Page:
Posted on April-04-2022
Metal Inert Gas (MIG) is also known as gas metal arc welding (GMAW). This method of welding is simple in comparison to others methods, which explains why it is often the selected method by beginners. This method is an arc welding process that joins two metals with the help of an arc. The arc is created between the surface and a continuously fed filler electrode. This process became popular in the UK from around 1952.
Using lots of electricity, an electrical arc is formed between the metal that is being welded and an electrode wire. The arc melts the wire, creating a new weld as it is deposited. A new piece of fused metal is formed once the heat is removed as the weld pool cools and solidifies.
This method of welding can be used to weld almost any metal, which is one of the major reasons as to why it is so common. The most common metals that are welded by this method include carbon steel, stainless steel and aluminium.
Easy to learn– several processes are automated, which makes this method easy to learn and great for beginners.
Cleaner– This method does not use flux, or create extensive, messy weld spatter and slag which makes it much easier to clean up than other methods.
Fast– MIG reduces the amount of stopping and starting due to the continuously-fed electrode wire.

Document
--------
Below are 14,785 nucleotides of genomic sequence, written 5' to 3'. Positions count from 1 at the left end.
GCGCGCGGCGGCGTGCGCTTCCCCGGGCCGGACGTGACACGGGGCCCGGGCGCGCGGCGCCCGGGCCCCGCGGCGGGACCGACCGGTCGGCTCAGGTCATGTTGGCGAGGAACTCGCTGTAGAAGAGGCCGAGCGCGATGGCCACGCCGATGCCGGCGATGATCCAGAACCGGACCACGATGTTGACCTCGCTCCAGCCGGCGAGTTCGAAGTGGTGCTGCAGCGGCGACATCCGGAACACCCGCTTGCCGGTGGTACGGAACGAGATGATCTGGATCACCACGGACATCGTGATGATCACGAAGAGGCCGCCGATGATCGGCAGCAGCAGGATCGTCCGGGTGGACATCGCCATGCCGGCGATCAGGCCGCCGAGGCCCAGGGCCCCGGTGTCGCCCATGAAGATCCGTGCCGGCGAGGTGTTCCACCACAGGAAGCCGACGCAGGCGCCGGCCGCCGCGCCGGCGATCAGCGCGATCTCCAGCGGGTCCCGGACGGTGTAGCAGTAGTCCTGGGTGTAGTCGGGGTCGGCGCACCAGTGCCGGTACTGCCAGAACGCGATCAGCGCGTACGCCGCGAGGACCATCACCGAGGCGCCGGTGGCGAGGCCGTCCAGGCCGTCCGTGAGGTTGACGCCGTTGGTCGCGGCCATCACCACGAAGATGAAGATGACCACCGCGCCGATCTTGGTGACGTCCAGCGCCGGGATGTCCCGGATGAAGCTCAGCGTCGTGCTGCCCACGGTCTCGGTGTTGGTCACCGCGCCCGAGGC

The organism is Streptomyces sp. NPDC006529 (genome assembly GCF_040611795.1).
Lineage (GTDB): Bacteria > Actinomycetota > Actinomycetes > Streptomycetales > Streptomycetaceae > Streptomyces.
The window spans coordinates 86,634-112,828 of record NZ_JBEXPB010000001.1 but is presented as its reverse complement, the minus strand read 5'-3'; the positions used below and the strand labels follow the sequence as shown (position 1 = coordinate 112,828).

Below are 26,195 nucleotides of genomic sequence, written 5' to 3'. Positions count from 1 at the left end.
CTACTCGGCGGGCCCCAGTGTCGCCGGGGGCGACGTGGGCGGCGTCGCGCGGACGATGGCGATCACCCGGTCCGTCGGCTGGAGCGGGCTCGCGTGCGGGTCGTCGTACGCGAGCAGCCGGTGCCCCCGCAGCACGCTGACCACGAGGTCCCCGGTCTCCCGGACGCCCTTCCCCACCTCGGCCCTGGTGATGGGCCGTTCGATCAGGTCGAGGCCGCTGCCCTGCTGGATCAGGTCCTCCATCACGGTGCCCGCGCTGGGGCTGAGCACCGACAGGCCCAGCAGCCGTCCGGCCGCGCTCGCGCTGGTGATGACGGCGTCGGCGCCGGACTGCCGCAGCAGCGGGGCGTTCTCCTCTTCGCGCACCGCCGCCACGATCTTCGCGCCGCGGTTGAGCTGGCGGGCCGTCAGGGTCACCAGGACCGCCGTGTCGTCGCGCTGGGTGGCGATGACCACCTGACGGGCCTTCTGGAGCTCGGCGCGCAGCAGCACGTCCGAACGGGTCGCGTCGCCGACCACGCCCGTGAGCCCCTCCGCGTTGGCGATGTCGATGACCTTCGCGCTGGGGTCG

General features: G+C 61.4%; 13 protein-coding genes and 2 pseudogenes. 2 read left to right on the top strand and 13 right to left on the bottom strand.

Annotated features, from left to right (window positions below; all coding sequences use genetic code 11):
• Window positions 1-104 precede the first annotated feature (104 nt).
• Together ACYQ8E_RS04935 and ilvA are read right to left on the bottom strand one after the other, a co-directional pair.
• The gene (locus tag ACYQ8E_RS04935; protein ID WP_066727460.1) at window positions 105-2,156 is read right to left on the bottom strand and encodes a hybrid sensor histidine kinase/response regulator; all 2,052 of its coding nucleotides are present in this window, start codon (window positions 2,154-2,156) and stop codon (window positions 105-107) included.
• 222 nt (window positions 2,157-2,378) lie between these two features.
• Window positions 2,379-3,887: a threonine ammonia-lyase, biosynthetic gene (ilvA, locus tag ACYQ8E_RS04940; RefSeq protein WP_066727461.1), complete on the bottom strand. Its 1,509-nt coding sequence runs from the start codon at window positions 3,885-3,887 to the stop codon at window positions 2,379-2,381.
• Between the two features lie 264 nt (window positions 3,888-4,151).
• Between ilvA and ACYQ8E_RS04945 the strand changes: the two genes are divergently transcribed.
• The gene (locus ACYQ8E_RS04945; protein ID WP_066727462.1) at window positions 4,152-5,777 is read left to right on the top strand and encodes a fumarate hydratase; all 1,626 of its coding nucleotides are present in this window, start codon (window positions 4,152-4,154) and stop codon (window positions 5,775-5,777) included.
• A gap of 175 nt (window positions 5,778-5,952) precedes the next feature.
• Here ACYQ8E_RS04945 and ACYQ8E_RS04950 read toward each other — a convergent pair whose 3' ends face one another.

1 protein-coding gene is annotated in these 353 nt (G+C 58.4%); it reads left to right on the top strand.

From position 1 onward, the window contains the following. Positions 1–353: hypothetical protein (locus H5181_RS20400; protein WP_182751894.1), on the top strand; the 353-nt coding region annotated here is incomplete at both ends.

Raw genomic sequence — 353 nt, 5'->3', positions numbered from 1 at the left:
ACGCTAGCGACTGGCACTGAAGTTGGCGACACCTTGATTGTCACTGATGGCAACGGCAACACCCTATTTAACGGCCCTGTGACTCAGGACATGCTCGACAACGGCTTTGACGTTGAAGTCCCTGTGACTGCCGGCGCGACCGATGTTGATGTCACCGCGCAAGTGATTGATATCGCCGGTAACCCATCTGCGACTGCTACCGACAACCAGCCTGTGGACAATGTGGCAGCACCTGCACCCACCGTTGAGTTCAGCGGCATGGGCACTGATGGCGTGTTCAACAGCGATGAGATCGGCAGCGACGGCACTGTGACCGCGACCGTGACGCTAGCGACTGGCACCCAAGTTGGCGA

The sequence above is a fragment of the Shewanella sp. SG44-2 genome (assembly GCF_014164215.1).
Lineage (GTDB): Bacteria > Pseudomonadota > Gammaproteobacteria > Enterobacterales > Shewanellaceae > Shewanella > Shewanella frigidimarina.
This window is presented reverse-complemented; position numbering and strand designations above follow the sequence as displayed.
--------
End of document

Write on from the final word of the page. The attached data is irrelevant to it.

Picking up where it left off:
Cost– Compared to traditional stick welding, MIG does need more initial investment.
Limitations– This method of welding can only be used to weld thin to medium-thick metals (typically between 0.6mm and 14mm)
Portability– The wire welder is not a very portable machine due to it requiring gas and roll wire. The machine can also be very heavy, which means it can be awkward to carry around.
Loss of Gas– This method requires shielding gas to protect the weld. So depending on the environment of the weld, the gas may be pushed away from the weld, e.g. the wind when working outside.
Arc Welding Services Ltd supply a wide range of machines and equipment for hire or for sale. For more information on the services we provide please get in touch on 0121 327 2249 or fill out our online contact form.